Is it a scam?
CourseVector’s team of security experts receives scam emails almost daily. We know it is becoming more difficult to tell the difference between scams and legitimate email requests. If you are in doubt about any email that you receive, forward it to firstname.lastname@example.org and one of our technicians would be more than happy to provide you with comments and recommendations. This is free to all CourseVector and PA State Association of Boroughs accounts.
We want to help you increase your cyber security awareness and become savvy to what is a scam and what is a legitimate email. Below, you will find examples that we or our clients received.
Storage Full Scam
In this email scam the cybercriminal will send you an email letting you know that your WordPress site storage is full. They are trying to trick you into clicking on the link they provide to try and infect your device. Here is the example:
Your coursevector.com is almost full
|15153 MB||15206 MB|
|Current size||Maximum size|
You’re almost out of storage and may not receive new emails, You’ve used 99% of the 15 GB of coursevector.com Account storage.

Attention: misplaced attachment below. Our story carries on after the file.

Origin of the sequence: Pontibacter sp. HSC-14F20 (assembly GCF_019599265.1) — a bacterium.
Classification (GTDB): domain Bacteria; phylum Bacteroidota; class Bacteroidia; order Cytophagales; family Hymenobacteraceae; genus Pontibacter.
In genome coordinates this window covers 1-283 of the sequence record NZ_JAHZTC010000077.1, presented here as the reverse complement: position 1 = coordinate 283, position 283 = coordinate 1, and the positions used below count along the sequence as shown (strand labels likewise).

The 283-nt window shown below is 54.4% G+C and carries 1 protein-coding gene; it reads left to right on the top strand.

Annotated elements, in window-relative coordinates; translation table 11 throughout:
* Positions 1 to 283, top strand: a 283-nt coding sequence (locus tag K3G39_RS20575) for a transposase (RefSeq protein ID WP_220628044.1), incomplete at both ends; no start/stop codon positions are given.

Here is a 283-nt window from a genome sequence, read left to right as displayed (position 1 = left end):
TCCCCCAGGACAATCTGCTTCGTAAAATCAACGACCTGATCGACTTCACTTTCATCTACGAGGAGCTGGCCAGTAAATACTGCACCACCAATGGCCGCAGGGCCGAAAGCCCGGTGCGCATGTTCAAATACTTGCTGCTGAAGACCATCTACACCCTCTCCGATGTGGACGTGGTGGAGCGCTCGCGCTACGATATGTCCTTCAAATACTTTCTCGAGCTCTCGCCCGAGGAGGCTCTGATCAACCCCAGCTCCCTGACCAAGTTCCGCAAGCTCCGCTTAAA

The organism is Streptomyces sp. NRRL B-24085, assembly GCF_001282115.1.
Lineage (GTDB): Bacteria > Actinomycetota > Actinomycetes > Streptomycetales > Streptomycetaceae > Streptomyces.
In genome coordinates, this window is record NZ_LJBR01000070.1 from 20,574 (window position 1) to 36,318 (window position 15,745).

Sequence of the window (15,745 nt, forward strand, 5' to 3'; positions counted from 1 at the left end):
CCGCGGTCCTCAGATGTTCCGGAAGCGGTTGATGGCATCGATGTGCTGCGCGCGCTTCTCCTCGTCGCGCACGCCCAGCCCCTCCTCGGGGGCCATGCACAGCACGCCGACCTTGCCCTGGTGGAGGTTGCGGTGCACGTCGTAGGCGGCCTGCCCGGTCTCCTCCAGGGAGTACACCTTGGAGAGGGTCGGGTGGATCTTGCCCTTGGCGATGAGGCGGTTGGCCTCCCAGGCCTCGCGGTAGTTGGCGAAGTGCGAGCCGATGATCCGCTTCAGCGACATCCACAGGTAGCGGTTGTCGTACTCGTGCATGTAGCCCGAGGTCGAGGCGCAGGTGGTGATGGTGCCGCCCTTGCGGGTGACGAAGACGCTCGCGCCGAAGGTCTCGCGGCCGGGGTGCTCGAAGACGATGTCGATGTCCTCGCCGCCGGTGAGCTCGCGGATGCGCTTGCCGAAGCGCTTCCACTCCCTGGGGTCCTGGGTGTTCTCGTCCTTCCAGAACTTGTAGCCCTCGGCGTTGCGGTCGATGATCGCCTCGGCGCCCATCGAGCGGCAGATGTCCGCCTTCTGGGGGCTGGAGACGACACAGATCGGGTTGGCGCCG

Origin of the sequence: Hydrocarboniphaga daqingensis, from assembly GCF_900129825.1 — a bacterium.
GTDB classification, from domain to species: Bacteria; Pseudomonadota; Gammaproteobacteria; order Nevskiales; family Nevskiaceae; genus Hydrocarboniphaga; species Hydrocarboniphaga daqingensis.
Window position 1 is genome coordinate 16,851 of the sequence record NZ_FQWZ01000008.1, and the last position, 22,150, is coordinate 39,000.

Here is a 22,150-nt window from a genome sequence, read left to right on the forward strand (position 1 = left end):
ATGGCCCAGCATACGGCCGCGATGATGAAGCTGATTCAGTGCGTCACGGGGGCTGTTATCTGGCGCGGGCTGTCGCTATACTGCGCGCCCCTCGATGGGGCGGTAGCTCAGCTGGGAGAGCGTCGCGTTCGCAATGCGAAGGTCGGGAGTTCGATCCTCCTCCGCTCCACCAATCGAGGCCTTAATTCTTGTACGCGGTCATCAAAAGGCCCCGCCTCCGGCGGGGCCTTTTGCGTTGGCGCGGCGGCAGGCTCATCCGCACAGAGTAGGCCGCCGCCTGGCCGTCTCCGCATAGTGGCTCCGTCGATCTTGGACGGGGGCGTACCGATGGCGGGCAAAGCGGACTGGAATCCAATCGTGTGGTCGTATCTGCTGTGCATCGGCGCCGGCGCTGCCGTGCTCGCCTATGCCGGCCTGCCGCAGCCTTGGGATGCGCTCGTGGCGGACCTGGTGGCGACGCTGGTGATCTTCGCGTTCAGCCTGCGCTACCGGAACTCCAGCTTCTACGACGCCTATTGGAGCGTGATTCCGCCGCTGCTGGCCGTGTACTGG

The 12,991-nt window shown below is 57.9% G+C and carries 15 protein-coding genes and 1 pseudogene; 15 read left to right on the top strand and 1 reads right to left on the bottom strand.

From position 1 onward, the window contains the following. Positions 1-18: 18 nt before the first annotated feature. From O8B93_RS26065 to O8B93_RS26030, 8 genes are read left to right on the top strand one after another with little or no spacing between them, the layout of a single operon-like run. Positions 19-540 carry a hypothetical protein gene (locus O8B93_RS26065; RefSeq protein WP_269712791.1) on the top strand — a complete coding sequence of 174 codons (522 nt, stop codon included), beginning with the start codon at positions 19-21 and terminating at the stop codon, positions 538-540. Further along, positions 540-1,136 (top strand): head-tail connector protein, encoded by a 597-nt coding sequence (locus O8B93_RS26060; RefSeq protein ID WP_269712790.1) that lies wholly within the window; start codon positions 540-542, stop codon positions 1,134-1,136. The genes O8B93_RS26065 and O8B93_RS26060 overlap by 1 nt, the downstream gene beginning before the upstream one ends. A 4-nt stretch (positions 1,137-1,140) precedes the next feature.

Once you run out of space, you won’t be able to send or receive emails. To prevent any interruption in service,
Go here- https://Webclient.coursevector.com.com/settings/storage/ Click on storage and free up space.
Mail System Administrator
Please disregard this email if you have already taken action.
Geek Squad Scam
Here is another scam where the scammers are trying to get you to call them to get your personal information.
Digital Protection Plan alert
This is the service alert to update you that your Geek Squad Total Protection pack will expire today and it will be auto renewed today for next 3 years for 392.95 USD.
The charged amount will be auto deducted from your last saved payment method and it will reflect in the acc. statement in 24 hours.
Plan summery is below :
Order id : GS-289279822
Product : Geek Squad Total Protection Plan
Subscription validity : 3 Years
Total Payable Amount : 392.95 USD
Contact us on +1 – (844) – (858) – (5523) if you have any questions regarding this service.
Windows Difender Scam
You read that right. This scam claims to be from Windows Difender (perhaps the long, lost cousin of the actual Windows Defender). Much like the McAfee scam mentioned here, the scammers want you to call them to give them your credit card information.